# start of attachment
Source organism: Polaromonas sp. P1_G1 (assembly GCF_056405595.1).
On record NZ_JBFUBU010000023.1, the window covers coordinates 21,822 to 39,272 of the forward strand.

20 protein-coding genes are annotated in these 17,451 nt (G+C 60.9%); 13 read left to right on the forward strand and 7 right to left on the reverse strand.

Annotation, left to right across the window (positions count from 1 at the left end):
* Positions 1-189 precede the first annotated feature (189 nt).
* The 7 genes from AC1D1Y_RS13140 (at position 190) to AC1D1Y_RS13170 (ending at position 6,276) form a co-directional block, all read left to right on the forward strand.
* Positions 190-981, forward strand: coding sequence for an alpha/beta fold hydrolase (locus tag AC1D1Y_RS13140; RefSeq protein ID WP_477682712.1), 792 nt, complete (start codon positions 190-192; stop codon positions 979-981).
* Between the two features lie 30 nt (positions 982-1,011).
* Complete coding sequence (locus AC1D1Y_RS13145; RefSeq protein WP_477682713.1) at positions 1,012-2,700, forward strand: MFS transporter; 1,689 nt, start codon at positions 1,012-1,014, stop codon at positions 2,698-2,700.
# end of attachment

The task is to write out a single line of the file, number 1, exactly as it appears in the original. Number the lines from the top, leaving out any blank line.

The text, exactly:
Source organism: Polaromonas sp. P1_G1 (assembly GCF_056405595.1).